It recently occurred to me how these two words, insights and perspectives, play a non insignificant (i.e., significant) role in performance measurement. I often reference both when I teach, but thought it appropriate to share some views here with you.
My favorite source for word meanings, Dictionary.com, provides the following for “insight”:
- an instance of apprehending the true nature of a thing, especially through intuitive understanding
- penetrating mental vision or discernment; faculty of seeing into inner character or underlying truth.
I often gain insights when reading or listening to someone speak. Often, they’re ideas that are transportable to our business.
To me, performance attribution is a huge source for insights, as it allows for the reader (to paraphrase the above definition) to apprehend the true nature of the source(s) of the return or excess return. By employing a flexible attribution model, one can twist and turn their portfolio about, seeing more than would otherwise be visible (for example, Ron Surz’s “attribution with style” is just one way to look at the data from a different perspective (see below for this word) to gain additional insights into what’s going on). We can penetrate the data and discern what is occurring, seeing into the inner character of the portfolio and the truth within.
In conducting performance attribution, we should strive to gain as many insights as possible, so that we are able to fully comprehend what has occurred.
The website dictionary.com offers a variety of meanings for this word, and the following are best for our purposes:
- the state of one’s ideas, the facts known to one, etc., in having a meaningful interrelationship.
- a way of regarding situations, facts, etc, and judging their relative importance.
- the proper or accurate point of view or the ability to see it; objectivity.
I often point out that the decision as to whether to use money- or time-weighted return methods should be based on the perspective in which we want the information to be presented. Again, to paraphrase the above, the way regarding the situation and facts, to judge their relative importance. Based on one’s perspective, it provides the proper or accurate point of view, which actually results in an improved ability to see what has occurred.
A GIPS(R) verification client of ours asked me to review supplemental information that they propose including with their composite presentation. What they’ve done is broken their portfolio up into various sectors. These are not “carve-outs,” because they don’t contain cash, and if they did, it wouldn’t have resulted from the cash being managed separately. It is quite common to see managers show the returns of asset classes (e.g., equities, bonds, cash), but for GIPS purposes this would be considered “supplemental.” In our client’s case, they break the data up into several categories, not necessarily mutually exclusive (see below).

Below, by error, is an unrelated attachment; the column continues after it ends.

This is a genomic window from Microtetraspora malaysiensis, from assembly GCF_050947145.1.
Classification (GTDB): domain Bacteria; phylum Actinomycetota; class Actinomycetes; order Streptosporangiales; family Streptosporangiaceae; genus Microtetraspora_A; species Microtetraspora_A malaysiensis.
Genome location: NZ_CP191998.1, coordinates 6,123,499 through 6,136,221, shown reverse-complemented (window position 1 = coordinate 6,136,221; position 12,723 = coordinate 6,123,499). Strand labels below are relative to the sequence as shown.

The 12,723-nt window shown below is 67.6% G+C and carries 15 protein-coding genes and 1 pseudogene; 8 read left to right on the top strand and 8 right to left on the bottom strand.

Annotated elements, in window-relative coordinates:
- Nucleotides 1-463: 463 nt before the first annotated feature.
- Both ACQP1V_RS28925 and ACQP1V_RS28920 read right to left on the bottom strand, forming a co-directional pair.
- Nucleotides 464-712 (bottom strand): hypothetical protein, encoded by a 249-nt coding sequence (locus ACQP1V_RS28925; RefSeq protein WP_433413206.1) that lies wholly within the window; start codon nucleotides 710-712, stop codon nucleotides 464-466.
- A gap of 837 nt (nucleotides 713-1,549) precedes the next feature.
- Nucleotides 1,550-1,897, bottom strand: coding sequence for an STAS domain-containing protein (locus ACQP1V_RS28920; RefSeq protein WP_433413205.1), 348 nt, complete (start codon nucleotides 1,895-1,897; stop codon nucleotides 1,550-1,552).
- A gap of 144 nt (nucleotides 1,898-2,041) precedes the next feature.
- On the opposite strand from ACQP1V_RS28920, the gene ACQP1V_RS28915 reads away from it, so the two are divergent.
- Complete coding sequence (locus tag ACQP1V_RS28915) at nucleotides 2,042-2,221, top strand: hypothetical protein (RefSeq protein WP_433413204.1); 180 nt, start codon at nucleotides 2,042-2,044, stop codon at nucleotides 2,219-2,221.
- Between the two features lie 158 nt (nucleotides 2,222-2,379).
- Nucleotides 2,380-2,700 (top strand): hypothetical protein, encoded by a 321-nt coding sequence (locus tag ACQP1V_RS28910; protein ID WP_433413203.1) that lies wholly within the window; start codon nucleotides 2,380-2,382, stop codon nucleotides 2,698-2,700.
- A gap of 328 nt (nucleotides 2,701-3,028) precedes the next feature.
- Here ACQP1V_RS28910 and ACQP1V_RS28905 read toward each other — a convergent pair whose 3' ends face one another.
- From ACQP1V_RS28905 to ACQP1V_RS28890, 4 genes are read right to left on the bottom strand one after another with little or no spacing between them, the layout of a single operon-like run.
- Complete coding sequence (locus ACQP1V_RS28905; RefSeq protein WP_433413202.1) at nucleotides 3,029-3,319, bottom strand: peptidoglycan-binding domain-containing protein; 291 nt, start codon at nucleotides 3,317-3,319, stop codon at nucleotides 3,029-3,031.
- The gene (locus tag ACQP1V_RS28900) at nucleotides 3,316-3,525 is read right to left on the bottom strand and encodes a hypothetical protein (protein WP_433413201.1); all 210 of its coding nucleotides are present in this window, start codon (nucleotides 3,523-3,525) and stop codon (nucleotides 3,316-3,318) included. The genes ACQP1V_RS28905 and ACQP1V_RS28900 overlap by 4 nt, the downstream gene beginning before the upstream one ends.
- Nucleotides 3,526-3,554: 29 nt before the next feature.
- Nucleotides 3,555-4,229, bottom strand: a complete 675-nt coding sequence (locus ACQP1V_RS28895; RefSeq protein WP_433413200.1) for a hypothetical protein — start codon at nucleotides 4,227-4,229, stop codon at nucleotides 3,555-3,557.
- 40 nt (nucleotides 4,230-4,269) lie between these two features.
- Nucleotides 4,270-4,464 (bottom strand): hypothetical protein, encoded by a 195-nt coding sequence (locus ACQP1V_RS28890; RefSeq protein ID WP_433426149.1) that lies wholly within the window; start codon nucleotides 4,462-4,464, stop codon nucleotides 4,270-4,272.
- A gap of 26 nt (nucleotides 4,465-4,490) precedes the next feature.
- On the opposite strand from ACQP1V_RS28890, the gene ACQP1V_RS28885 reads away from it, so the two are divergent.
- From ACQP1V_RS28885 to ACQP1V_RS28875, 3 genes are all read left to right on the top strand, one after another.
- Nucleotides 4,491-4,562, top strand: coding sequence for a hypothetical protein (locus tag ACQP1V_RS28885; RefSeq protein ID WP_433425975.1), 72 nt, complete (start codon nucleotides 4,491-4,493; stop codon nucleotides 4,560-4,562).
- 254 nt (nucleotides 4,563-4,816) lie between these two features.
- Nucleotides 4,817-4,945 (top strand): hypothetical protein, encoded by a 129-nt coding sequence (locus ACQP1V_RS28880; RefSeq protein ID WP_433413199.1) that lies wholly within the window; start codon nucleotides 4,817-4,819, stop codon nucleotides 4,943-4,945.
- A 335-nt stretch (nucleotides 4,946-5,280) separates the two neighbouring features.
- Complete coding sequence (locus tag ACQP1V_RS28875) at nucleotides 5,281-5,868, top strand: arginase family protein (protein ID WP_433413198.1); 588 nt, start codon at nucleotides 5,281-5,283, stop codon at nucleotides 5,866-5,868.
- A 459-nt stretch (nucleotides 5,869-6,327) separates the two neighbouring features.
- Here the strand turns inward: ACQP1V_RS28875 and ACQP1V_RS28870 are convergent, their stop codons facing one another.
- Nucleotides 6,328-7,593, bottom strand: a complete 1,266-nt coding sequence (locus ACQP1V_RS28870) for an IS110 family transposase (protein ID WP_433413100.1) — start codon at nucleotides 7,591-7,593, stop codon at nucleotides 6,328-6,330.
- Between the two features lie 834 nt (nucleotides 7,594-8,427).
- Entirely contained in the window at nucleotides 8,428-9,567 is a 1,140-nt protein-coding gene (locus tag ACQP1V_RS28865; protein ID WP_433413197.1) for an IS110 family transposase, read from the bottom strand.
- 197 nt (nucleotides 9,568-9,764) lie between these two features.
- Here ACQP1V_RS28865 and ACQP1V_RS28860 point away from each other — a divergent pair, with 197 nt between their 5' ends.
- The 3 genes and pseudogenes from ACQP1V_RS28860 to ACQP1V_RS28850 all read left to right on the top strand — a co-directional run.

I am gaining my own insights into this information, and realizing it caused me to consider performance attribution a bit more. I don’t recall if it’s ever been stated before (perhaps because it seemed obvious), but when we conduct attribution, the portfolio’s components (e.g., sectors) which we analyze must be mutually exclusive; i.e., we couldn’t have the same security sitting in two sectors simultaneously.
I liken what our client does to a form of attribution, since it provides the reader some insights into where the returns are coming from; however, as already stated, it wouldn’t qualify as traditional attribution, given that it fails the “mutual exclusivity” requirement.
A question also arises regarding what is being presented; what’s the perspective? If, for example, we’re looking at U.S. large cap stock performance, is the manager saying “this is how the large cap sector of the portfolio performed” or “if I were to manage a large cap strategy, this is how I would have done”? These are vastly different, are they not?
Consider just a few of the differences:
- Cash: with the former, the exclusion of cash is appropriate, since we are only concerned with showing how the large cap stocks within the portfolio performed; with the latter, we’d expect to see cash present, since there would bound to be cash in a large cap portfolio, the relative composition of which might vary from time to time.
- Gaps: I have written in the past that I can see one justifying crossing gaps in performance, if you want to show how the avoidance of a sector (e.g., banking) might have benefited the overall performance, vis-à-vis the benchmark. And so, for the former I’d permit gap-crossing. However, for the latter I wouldn’t, since the likelihood of someone managing a portfolio solely devoted to banking or any strategy going completely empty, would be extremely unlikely (I’m open to how you think this might occur); perhaps this would take place if the client decided to temporarily shift all their funds away from that strategy, but the resulting gap wouldn’t be crossed.
- Makeup: for the former, we wouldn’t necessarily have any expectation for a “minimum number of securities.” However, for the latter, since it is equivalent to a portfolio being managed to a strategy, we would expect to see several securities present. While one or two might be okay for the former, they most likely wouldn’t for the latter.
- Return methods: in the former case we would push for money-weighting, since the manager is controlling the cash flows; in the latter, an argument could be made for time-weighting, for if this were a separate portfolio, even though the cash flows might be under the control of the manager, we typically see time-weighting employed here.
And so, understanding the perspective, once again, is critically important.
Insights and perspectives: two words that really do have a lot to do with performance measurement. I may have more to say on this in our September newsletter, as I think it’s an interesting topic; hope you do, too!